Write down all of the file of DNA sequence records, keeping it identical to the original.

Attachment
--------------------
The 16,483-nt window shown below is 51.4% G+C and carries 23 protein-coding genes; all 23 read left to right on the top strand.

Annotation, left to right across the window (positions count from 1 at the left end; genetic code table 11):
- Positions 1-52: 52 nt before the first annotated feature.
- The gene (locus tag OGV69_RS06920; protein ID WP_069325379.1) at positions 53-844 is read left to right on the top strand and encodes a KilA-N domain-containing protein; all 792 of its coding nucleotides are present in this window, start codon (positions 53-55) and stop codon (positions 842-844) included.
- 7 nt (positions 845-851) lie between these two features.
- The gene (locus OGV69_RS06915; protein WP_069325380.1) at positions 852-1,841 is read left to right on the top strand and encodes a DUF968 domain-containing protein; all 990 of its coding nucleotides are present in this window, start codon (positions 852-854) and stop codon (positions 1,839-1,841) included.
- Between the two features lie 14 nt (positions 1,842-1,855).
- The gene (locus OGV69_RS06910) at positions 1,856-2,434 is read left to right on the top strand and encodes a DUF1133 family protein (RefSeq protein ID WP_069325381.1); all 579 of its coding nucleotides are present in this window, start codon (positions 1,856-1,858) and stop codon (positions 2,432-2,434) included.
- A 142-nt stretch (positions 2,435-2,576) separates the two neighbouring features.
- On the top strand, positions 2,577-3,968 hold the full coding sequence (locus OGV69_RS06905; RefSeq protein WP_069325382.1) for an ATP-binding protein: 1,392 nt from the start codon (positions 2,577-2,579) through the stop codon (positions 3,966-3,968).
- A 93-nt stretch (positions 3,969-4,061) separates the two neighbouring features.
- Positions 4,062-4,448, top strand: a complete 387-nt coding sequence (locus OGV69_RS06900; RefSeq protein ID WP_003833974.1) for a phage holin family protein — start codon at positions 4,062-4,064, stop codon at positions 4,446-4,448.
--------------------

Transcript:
The 16,483-nt window shown below is 51.4% G+C and carries 23 protein-coding genes; all 23 read left to right on the top strand.

Annotation, left to right across the window (positions count from 1 at the left end; genetic code table 11):
- Positions 1-52: 52 nt before the first annotated feature.
- The gene (locus tag OGV69_RS06920; protein ID WP_069325379.1) at positions 53-844 is read left to right on the top strand and encodes a KilA-N domain-containing protein; all 792 of its coding nucleotides are present in this window, start codon (positions 53-55) and stop codon (positions 842-844) included.
- 7 nt (positions 845-851) lie between these two features.
- The gene (locus OGV69_RS06915; protein WP_069325380.1) at positions 852-1,841 is read left to right on the top strand and encodes a DUF968 domain-containing protein; all 990 of its coding nucleotides are present in this window, start codon (positions 852-854) and stop codon (positions 1,839-1,841) included.
- Between the two features lie 14 nt (positions 1,842-1,855).
- The gene (locus OGV69_RS06910) at positions 1,856-2,434 is read left to right on the top strand and encodes a DUF1133 family protein (RefSeq protein ID WP_069325381.1); all 579 of its coding nucleotides are present in this window, start codon (positions 1,856-1,858) and stop codon (positions 2,432-2,434) included.
- A 142-nt stretch (positions 2,435-2,576) separates the two neighbouring features.
- On the top strand, positions 2,577-3,968 hold the full coding sequence (locus OGV69_RS06905; RefSeq protein WP_069325382.1) for an ATP-binding protein: 1,392 nt from the start codon (positions 2,577-2,579) through the stop codon (positions 3,966-3,968).
- A 93-nt stretch (positions 3,969-4,061) separates the two neighbouring features.
- Positions 4,062-4,448, top strand: a complete 387-nt coding sequence (locus OGV69_RS06900; RefSeq protein ID WP_003833974.1) for a phage holin family protein — start codon at positions 4,062-4,064, stop codon at positions 4,446-4,448.